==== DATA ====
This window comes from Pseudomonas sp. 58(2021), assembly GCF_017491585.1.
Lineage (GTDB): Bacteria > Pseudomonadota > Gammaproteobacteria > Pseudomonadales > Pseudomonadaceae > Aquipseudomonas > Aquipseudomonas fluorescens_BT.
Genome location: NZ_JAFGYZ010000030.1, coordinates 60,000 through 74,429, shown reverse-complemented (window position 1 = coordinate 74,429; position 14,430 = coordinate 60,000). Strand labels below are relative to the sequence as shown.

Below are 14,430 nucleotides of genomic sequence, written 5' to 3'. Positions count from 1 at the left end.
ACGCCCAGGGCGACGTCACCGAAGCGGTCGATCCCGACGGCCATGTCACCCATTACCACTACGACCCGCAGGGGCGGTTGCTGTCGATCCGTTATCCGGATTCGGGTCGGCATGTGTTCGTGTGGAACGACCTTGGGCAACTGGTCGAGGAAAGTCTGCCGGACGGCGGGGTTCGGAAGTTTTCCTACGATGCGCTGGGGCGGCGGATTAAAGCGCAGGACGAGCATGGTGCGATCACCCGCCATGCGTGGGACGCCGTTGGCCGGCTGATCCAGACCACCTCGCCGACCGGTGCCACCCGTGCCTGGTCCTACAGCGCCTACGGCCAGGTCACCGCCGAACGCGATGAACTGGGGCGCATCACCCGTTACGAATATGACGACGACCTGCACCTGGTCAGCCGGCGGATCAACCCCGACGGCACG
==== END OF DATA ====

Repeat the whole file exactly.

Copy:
This window comes from Pseudomonas sp. 58(2021), assembly GCF_017491585.1.
Lineage (GTDB): Bacteria > Pseudomonadota > Gammaproteobacteria > Pseudomonadales > Pseudomonadaceae > Aquipseudomonas > Aquipseudomonas fluorescens_BT.
Genome location: NZ_JAFGYZ010000030.1, coordinates 60,000 through 74,429, shown reverse-complemented (window position 1 = coordinate 74,429; position 14,430 = coordinate 60,000). Strand labels below are relative to the sequence as shown.

Below are 14,430 nucleotides of genomic sequence, written 5' to 3'. Positions count from 1 at the left end.
ACGCCCAGGGCGACGTCACCGAAGCGGTCGATCCCGACGGCCATGTCACCCATTACCACTACGACCCGCAGGGGCGGTTGCTGTCGATCCGTTATCCGGATTCGGGTCGGCATGTGTTCGTGTGGAACGACCTTGGGCAACTGGTCGAGGAAAGTCTGCCGGACGGCGGGGTTCGGAAGTTTTCCTACGATGCGCTGGGGCGGCGGATTAAAGCGCAGGACGAGCATGGTGCGATCACCCGCCATGCGTGGGACGCCGTTGGCCGGCTGATCCAGACCACCTCGCCGACCGGTGCCACCCGTGCCTGGTCCTACAGCGCCTACGGCCAGGTCACCGCCGAACGCGATGAACTGGGGCGCATCACCCGTTACGAATATGACGACGACCTGCACCTGGTCAGCCGGCGGATCAACCCCGACGGCACG